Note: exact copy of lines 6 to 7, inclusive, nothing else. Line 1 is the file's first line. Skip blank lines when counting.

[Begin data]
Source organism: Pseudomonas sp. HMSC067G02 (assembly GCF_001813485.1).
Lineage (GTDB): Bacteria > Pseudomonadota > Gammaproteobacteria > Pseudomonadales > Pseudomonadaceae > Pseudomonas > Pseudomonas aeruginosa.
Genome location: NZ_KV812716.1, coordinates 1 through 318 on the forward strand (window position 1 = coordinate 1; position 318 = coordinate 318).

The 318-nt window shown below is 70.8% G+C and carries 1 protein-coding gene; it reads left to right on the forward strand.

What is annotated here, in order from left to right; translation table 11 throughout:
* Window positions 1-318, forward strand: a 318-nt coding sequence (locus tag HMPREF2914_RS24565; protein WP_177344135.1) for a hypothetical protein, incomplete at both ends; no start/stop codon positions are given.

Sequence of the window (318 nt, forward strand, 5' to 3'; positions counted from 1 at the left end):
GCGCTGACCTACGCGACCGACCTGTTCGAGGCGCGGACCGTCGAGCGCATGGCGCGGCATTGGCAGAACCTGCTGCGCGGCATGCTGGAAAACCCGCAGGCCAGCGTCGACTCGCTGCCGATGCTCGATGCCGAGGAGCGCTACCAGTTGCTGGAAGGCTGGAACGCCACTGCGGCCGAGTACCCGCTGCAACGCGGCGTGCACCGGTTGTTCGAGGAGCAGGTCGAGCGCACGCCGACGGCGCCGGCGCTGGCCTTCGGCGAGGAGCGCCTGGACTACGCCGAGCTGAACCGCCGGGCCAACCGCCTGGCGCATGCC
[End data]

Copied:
* Window positions 1-318, forward strand: a 318-nt coding sequence (locus tag HMPREF2914_RS24565; protein WP_177344135.1) for a hypothetical protein, incomplete at both ends; no start/stop codon positions are given.

Sequence of the window (318 nt, forward strand, 5' to 3'; positions counted from 1 at the left end):